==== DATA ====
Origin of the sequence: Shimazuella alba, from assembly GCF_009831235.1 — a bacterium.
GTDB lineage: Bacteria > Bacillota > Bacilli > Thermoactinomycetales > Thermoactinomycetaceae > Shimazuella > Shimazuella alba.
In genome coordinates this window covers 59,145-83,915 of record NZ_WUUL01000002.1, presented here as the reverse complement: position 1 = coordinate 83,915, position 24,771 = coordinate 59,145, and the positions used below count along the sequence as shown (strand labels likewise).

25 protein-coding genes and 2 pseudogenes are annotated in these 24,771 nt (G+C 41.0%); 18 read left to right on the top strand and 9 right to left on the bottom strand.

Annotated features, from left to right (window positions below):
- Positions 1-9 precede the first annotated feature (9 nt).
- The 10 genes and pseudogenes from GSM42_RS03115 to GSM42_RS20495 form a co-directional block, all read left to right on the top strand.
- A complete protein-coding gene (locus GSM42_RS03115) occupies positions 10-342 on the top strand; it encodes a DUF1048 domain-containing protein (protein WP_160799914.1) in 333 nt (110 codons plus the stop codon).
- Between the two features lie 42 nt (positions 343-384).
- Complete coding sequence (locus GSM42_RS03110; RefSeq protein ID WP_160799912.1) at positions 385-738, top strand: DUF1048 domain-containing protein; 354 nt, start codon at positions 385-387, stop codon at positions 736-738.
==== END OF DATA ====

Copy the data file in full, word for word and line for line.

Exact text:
Origin of the sequence: Shimazuella alba, from assembly GCF_009831235.1 — a bacterium.
GTDB lineage: Bacteria > Bacillota > Bacilli > Thermoactinomycetales > Thermoactinomycetaceae > Shimazuella > Shimazuella alba.
In genome coordinates this window covers 59,145-83,915 of record NZ_WUUL01000002.1, presented here as the reverse complement: position 1 = coordinate 83,915, position 24,771 = coordinate 59,145, and the positions used below count along the sequence as shown (strand labels likewise).

25 protein-coding genes and 2 pseudogenes are annotated in these 24,771 nt (G+C 41.0%); 18 read left to right on the top strand and 9 right to left on the bottom strand.

Annotated features, from left to right (window positions below):
- Positions 1-9 precede the first annotated feature (9 nt).
- The 10 genes and pseudogenes from GSM42_RS03115 to GSM42_RS20495 form a co-directional block, all read left to right on the top strand.
- A complete protein-coding gene (locus GSM42_RS03115) occupies positions 10-342 on the top strand; it encodes a DUF1048 domain-containing protein (protein WP_160799914.1) in 333 nt (110 codons plus the stop codon).
- Between the two features lie 42 nt (positions 343-384).
- Complete coding sequence (locus GSM42_RS03110; RefSeq protein ID WP_160799912.1) at positions 385-738, top strand: DUF1048 domain-containing protein; 354 nt, start codon at positions 385-387, stop codon at positions 736-738.